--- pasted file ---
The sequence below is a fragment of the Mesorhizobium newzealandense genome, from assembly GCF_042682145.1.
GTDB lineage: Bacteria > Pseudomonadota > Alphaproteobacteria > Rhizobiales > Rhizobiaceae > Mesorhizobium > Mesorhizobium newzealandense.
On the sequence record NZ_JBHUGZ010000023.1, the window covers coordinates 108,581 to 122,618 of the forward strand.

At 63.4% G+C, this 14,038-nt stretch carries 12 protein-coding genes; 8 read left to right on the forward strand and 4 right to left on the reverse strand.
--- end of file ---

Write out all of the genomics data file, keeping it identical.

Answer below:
The sequence below is a fragment of the Mesorhizobium newzealandense genome, from assembly GCF_042682145.1.
GTDB lineage: Bacteria > Pseudomonadota > Alphaproteobacteria > Rhizobiales > Rhizobiaceae > Mesorhizobium > Mesorhizobium newzealandense.
On the sequence record NZ_JBHUGZ010000023.1, the window covers coordinates 108,581 to 122,618 of the forward strand.

At 63.4% G+C, this 14,038-nt stretch carries 12 protein-coding genes; 8 read left to right on the forward strand and 4 right to left on the reverse strand.